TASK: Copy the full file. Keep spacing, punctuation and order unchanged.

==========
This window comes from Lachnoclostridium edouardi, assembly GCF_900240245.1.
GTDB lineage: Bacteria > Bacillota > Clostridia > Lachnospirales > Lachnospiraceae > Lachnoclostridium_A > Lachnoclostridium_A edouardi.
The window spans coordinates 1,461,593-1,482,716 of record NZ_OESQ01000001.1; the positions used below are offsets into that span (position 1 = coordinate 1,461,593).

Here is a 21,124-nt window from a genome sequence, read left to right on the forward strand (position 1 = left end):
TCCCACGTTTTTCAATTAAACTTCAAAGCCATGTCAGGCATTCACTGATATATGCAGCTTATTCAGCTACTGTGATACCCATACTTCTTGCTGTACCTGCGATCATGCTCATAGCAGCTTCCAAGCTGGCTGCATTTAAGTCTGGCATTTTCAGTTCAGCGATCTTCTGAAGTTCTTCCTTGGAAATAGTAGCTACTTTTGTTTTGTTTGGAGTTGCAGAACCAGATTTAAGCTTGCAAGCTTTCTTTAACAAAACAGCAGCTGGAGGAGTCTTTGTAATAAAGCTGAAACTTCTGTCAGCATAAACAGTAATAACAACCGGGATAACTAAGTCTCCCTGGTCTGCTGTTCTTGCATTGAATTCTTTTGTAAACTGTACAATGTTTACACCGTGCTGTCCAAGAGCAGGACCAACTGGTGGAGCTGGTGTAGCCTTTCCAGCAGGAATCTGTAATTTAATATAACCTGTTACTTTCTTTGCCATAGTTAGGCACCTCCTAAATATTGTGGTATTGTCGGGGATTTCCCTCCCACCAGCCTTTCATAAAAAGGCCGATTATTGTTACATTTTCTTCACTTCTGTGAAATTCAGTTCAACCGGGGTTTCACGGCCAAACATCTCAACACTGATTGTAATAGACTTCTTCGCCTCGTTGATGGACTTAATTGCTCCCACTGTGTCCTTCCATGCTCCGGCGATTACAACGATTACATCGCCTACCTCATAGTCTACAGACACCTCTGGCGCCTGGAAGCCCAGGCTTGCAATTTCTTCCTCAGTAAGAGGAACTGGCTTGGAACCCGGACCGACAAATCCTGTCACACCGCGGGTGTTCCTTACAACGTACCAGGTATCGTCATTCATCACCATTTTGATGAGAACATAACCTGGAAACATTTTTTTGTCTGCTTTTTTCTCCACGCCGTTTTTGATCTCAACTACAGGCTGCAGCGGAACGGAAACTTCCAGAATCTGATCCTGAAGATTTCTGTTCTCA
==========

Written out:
This window comes from Lachnoclostridium edouardi, assembly GCF_900240245.1.
GTDB lineage: Bacteria > Bacillota > Clostridia > Lachnospirales > Lachnospiraceae > Lachnoclostridium_A > Lachnoclostridium_A edouardi.
The window spans coordinates 1,461,593-1,482,716 of record NZ_OESQ01000001.1; the positions used below are offsets into that span (position 1 = coordinate 1,461,593).

Here is a 21,124-nt window from a genome sequence, read left to right on the forward strand (position 1 = left end):
TCCCACGTTTTTCAATTAAACTTCAAAGCCATGTCAGGCATTCACTGATATATGCAGCTTATTCAGCTACTGTGATACCCATACTTCTTGCTGTACCTGCGATCATGCTCATAGCAGCTTCCAAGCTGGCTGCATTTAAGTCTGGCATTTTCAGTTCAGCGATCTTCTGAAGTTCTTCCTTGGAAATAGTAGCTACTTTTGTTTTGTTTGGAGTTGCAGAACCAGATTTAAGCTTGCAAGCTTTCTTTAACAAAACAGCAGCTGGAGGAGTCTTTGTAATAAAGCTGAAACTTCTGTCAGCATAAACAGTAATAACAACCGGGATAACTAAGTCTCCCTGGTCTGCTGTTCTTGCATTGAATTCTTTTGTAAACTGTACAATGTTTACACCGTGCTGTCCAAGAGCAGGACCAACTGGTGGAGCTGGTGTAGCCTTTCCAGCAGGAATCTGTAATTTAATATAACCTGTTACTTTCTTTGCCATAGTTAGGCACCTCCTAAATATTGTGGTATTGTCGGGGATTTCCCTCCCACCAGCCTTTCATAAAAAGGCCGATTATTGTTACATTTTCTTCACTTCTGTGAAATTCAGTTCAACCGGGGTTTCACGGCCAAACATCTCAACACTGATTGTAATAGACTTCTTCGCCTCGTTGATGGACTTAATTGCTCCCACTGTGTCCTTCCATGCTCCGGCGATTACAACGATTACATCGCCTACCTCATAGTCTACAGACACCTCTGGCGCCTGGAAGCCCAGGCTTGCAATTTCTTCCTCAGTAAGAGGAACTGGCTTGGAACCCGGACCGACAAATCCTGTCACACCGCGGGTGTTCCTTACAACGTACCAGGTATCGTCATTCATCACCATTTTGATGAGAACATAACCTGGAAACATTTTTTTGTCTGCTTTTTTCTCCACGCCGTTTTTGATCTCAACTACAGGCTGCAGCGGAACGGAAACTTCCAGAATCTGATCCTGAAGATTTCTGTTCTCA